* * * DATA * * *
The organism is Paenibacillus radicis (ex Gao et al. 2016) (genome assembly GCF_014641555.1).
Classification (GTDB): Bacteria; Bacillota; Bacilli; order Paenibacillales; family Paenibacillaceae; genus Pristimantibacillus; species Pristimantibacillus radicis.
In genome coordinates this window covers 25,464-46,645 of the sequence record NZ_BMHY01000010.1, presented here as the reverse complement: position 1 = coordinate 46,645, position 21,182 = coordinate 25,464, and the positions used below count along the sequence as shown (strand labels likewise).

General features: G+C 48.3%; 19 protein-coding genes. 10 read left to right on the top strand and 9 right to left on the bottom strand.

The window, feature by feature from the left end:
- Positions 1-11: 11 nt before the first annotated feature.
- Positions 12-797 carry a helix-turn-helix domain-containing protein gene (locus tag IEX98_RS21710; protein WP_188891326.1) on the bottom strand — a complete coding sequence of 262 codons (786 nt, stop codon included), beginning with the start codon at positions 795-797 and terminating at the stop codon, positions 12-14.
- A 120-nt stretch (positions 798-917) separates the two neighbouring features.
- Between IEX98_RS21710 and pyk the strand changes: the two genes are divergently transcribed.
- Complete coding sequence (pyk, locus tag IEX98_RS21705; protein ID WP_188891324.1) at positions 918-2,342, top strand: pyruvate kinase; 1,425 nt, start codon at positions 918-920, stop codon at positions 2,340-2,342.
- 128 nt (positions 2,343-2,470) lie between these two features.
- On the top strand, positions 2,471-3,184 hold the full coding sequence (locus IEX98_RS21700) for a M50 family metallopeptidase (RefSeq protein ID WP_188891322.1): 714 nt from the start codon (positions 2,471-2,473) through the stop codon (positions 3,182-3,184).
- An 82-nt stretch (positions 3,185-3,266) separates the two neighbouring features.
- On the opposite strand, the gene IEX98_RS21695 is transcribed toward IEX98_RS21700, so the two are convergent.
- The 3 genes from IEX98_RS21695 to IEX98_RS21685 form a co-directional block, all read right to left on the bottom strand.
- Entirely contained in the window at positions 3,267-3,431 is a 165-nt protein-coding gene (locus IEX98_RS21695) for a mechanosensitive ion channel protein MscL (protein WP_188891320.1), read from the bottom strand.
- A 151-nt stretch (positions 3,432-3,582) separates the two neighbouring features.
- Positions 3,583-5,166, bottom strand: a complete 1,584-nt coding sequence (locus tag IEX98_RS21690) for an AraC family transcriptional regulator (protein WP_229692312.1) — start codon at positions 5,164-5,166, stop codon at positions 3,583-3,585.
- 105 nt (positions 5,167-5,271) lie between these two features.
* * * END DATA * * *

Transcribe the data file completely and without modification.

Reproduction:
The organism is Paenibacillus radicis (ex Gao et al. 2016) (genome assembly GCF_014641555.1).
Classification (GTDB): Bacteria; Bacillota; Bacilli; order Paenibacillales; family Paenibacillaceae; genus Pristimantibacillus; species Pristimantibacillus radicis.
In genome coordinates this window covers 25,464-46,645 of the sequence record NZ_BMHY01000010.1, presented here as the reverse complement: position 1 = coordinate 46,645, position 21,182 = coordinate 25,464, and the positions used below count along the sequence as shown (strand labels likewise).

General features: G+C 48.3%; 19 protein-coding genes. 10 read left to right on the top strand and 9 right to left on the bottom strand.

The window, feature by feature from the left end:
- Positions 1-11: 11 nt before the first annotated feature.
- Positions 12-797 carry a helix-turn-helix domain-containing protein gene (locus tag IEX98_RS21710; protein WP_188891326.1) on the bottom strand — a complete coding sequence of 262 codons (786 nt, stop codon included), beginning with the start codon at positions 795-797 and terminating at the stop codon, positions 12-14.
- A 120-nt stretch (positions 798-917) separates the two neighbouring features.
- Between IEX98_RS21710 and pyk the strand changes: the two genes are divergently transcribed.
- Complete coding sequence (pyk, locus tag IEX98_RS21705; protein ID WP_188891324.1) at positions 918-2,342, top strand: pyruvate kinase; 1,425 nt, start codon at positions 918-920, stop codon at positions 2,340-2,342.
- 128 nt (positions 2,343-2,470) lie between these two features.
- On the top strand, positions 2,471-3,184 hold the full coding sequence (locus IEX98_RS21700) for a M50 family metallopeptidase (RefSeq protein ID WP_188891322.1): 714 nt from the start codon (positions 2,471-2,473) through the stop codon (positions 3,182-3,184).
- An 82-nt stretch (positions 3,185-3,266) separates the two neighbouring features.
- On the opposite strand, the gene IEX98_RS21695 is transcribed toward IEX98_RS21700, so the two are convergent.
- The 3 genes from IEX98_RS21695 to IEX98_RS21685 form a co-directional block, all read right to left on the bottom strand.
- Entirely contained in the window at positions 3,267-3,431 is a 165-nt protein-coding gene (locus IEX98_RS21695) for a mechanosensitive ion channel protein MscL (protein WP_188891320.1), read from the bottom strand.
- A 151-nt stretch (positions 3,432-3,582) separates the two neighbouring features.
- Positions 3,583-5,166, bottom strand: a complete 1,584-nt coding sequence (locus tag IEX98_RS21690) for an AraC family transcriptional regulator (protein WP_229692312.1) — start codon at positions 5,164-5,166, stop codon at positions 3,583-3,585.
- 105 nt (positions 5,167-5,271) lie between these two features.